7.Drill pilot holes in the 2x4s at the marks the screws made in them.
8.Line up and screw down the 2x4s the their positions. (make sure they are flush with the plywood)
9.Add in 2x4 sections perpendicular to the longer lengths along the center of the rest of the panel boundaries with the same method.
10.You should now have a base where if you put 11"x11" panels on top of it, the panels will all lie above an 11" x 11" opening with2x4s bordering the opening.

To place the solid panels, I advance the screws in them forward to where they just poke out of the bottom. I then align the panel where it should go and press it down. This makes marks in the 2x4s. I then drill pilot holes where those marks were made and finally advance the screws from the panel the rest of the way fully binding it to the base.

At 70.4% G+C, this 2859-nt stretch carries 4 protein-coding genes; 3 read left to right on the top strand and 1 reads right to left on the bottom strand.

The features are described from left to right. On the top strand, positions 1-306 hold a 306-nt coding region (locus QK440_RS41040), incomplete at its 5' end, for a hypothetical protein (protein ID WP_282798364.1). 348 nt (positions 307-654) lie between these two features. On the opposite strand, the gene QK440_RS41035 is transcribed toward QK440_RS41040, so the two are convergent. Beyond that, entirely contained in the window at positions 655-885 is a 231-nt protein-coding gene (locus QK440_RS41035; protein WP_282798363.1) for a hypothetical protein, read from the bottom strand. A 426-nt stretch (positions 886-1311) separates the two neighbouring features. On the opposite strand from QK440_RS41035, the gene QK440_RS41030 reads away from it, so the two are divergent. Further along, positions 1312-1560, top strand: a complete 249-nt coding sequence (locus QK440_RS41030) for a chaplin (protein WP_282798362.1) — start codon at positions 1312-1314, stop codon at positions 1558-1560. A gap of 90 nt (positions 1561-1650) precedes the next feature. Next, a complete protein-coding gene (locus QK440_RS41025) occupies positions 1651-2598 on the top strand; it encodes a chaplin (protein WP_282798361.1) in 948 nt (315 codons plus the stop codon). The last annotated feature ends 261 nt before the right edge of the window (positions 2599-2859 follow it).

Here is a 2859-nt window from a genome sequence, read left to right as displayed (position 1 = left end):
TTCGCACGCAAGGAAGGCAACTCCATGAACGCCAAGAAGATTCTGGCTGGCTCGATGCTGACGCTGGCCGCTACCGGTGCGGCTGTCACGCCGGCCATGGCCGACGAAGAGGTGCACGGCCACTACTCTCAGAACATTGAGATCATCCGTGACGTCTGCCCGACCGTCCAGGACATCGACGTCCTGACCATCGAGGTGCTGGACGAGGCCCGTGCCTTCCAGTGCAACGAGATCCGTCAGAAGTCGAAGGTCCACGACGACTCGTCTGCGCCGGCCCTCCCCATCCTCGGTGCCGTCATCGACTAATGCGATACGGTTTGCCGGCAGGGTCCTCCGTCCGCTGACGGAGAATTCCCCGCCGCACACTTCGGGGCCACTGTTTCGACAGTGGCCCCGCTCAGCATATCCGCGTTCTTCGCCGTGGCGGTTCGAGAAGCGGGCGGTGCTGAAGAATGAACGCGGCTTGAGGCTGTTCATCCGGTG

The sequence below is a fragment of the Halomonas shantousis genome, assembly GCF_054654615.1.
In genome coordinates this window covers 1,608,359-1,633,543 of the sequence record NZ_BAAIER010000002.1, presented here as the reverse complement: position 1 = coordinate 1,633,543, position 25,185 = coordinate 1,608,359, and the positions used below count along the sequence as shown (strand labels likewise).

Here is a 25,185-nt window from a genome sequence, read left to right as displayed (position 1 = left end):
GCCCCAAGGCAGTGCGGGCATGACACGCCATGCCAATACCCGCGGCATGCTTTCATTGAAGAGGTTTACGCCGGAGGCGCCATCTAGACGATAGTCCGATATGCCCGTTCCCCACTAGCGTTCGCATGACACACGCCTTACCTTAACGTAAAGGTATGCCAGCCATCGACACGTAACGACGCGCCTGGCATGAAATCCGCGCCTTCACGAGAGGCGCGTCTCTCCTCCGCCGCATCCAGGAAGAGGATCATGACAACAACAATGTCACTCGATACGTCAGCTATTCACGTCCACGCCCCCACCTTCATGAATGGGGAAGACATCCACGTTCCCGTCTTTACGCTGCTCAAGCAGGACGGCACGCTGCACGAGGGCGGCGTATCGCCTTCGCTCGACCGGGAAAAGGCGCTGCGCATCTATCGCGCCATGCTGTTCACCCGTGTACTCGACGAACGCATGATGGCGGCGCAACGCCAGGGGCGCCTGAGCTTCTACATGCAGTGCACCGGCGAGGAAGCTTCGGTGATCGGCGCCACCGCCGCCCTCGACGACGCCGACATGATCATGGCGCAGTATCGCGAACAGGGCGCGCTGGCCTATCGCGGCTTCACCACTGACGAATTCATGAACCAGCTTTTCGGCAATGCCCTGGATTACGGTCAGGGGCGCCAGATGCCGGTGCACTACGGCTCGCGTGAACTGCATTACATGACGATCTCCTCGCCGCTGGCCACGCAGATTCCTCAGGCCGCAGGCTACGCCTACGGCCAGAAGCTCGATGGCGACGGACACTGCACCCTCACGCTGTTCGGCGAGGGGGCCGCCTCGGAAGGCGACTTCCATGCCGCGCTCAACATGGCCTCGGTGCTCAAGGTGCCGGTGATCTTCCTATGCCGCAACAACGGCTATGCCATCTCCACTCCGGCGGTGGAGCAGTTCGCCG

At this point, I have a piece of 3/4"x33"x33" plywood bolted to the 2x4s from underneath the pad. I also have some additional 2x4 in the wells for the arrow panels. If you notice in the above picture, I did cut the vertical 2x4 supports in half (vertically) so that they don't take up as much room.

Acrylic panels -

This is the East Character I used on my Dance Dance Revolution pads.


This is the North Character I used on my Dance Dance Revolution pads.

This is the SouthCharacter I used on my Dance Dance Revolution pads.

This is the West Character I used on my Dance Dance Revolution pads.


This is the pad getting to where it actually looks like a ddr pad! Here I have cut the 10 7/8" sq acrylic panels and I'm testing their fit into the pad.

The fit should be trimmed to fit in easily. If it's tight, your arrows will stick. You'll need two pieces of acrylic for each arrow. If you look carefully, you will see markings on the plexiglass. These mark where I will cut the plexiglass to make it octagonal. Which is covered in the next image.